You cannot move online these days without falling over a weblog or 10.
All the people who, five years ago, were proudly showing off the shiny new e-mail address on their business cards, are now polishing up their weblogs and hoping they have something interesting to say to the world.
In principle blogging promises us something close to Tim Berners-Lee’s original vision of a writeable web because anyone can create their own constantly-updated site.
Linking to other sites, tracking links made to one’s own entries and posting comments or opinions creates a seamless and rich web of information, accessible to all – or at least, to everyone with a net connection.
Of course, the reality is somewhat different, with the complex thread of interconnected diary entries, reviews, comments and cross-references making it incredibly difficult to get a real sense of what is happening.
But sometimes it works, and generally anything which allows more people to share their points of view, record their experiences and reach out to other people is to be welcomed.
While I have never managed to get into the habit of daily blogging myself, I can see why it appeals. And new tools for weblogging will make things easier and better.
We might eventually get tools which create usable social spaces online, along with ways of organising and structuring the vast amount of content being thrown daily onto the Web that do not rely on the search engines that dominate today’s network navigation.
Even though the number of bloggers is relatively small compared to the overall net population, with perhaps a million active blogs, this is going to grow, especially if AOL delivers on its promise to offer a free blogging service to its 35 million users.
Freedom of expression
There are, of course, many different sorts of blog.
I am interested in technology and how it is developing, so I spend a lot of time looking at sites dealing with new ways of using the net, and the whole self-referential area where blogs, culture, the network and programming intersect.
Others see the tools as dull and boring, and are more concerned with using this new web-based publishing medium to make a difference in the real world.
And some of these people are now getting into trouble with their governments, especially if they live in countries which do not respect the basic right to freedom of expression.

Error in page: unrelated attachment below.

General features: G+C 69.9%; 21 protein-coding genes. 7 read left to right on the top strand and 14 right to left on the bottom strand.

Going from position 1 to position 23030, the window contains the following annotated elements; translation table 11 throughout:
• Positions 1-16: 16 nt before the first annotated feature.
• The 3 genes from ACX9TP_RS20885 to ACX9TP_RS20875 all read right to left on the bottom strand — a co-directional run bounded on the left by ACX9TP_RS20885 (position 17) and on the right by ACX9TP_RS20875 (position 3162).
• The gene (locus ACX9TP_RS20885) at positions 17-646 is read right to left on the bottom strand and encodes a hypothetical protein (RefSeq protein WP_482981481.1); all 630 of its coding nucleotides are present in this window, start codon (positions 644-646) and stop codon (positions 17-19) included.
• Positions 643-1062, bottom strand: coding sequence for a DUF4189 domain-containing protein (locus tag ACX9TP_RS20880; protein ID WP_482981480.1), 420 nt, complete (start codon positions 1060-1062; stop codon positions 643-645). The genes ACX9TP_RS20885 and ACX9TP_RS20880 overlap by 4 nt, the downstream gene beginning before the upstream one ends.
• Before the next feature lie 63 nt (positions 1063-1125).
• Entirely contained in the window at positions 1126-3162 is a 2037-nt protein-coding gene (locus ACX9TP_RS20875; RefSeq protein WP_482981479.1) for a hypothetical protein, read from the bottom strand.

Lui Di, a Chinese psychology student who posted regularly to bulletin boards and chat rooms, was arrested in November 2002 for criticising the government’s restrictions on net use.
She is still being held.
And last month the Iranian police detained Sina Motallebi, a prominent blogger, marking a significant and worrying shift in what had previously been a tolerant approach to the large number of Iranian blogs.
Casualties of blogging
Sina is still in prison after his arrest on 20 April. The authorities have given no indication of what he is accused of or whether he will be released soon, creating an atmosphere of fear and worry among Iran’s estimated 10,000 other bloggers.
His Persian website, www.rooznegar.com, has been taken offline by his family, worried that criticism of the Iranian Government posted there by supporters will harm his case.
An online petition organised by another Iranian blogger, Pedram Moallemian, has attracted over 2,000 e-signatures calling on human rights organisations to press for Sina’s release.
Sina’s arrest, publicised online by his wife and fellow blogger Farnaz Ghazizadeh, is just the latest of many attempts by the Iranian Government to control the media.
Press freedom campaign group Reporters Sans Frontieres describes Iran as “the biggest prison for journalists in the Middle East”, with 10 journalists imprisoned at the end of 2002, and continuing closures of newspapers whose editorial views go against government policy.
Now it has become one of the first governments to take direct action against blogs.
One prominent Persian blog is run by Hossein Derskahan, an Iranian living in Toronto.
He argues that blogging is important in Iran because it provides a way for people to write freely about a wide range of topics, and to do so relatively anonymously.
Because many of the blogs are hosted outside Iran, it is difficult for the authorities to trace people, and this gives them more freedom.
Sina’s blog was published under his own name and that in part made him a target.
In open societies we are used to being able to say what we feel, whether about personal matters like attitudes to sex, or more public issues like our views on the invasion of Iraq.
There are limits to free speech, but they seem far enough from our ordinary topics of conversation to be disregarded.
This is not true in closed countries like Iran, China and Saudi Arabia.
As Hossein Derskahan says, “individuality, self-expression, tolerance are new values which are quite obvious through a quick study of the content of Persian weblogs”.
These values are not endorsed or promoted by the authorities, so it is not surprising that blogs are now being closed down and their authors arrested.
It will discourage others from the sort of self-expression that will, in the long term, do just as much damage to a repressive and authoritarian regime as overt political opposition.
When we campaign for net freedom we should not forget that the freedom to speak one’s own truth is just as important as the freedom to read what we in the West have to say.
Being able to publish a weblog may in fact be more important than being able to read BBC News Online, although our arrogance may sometimes prevent us from seeing this.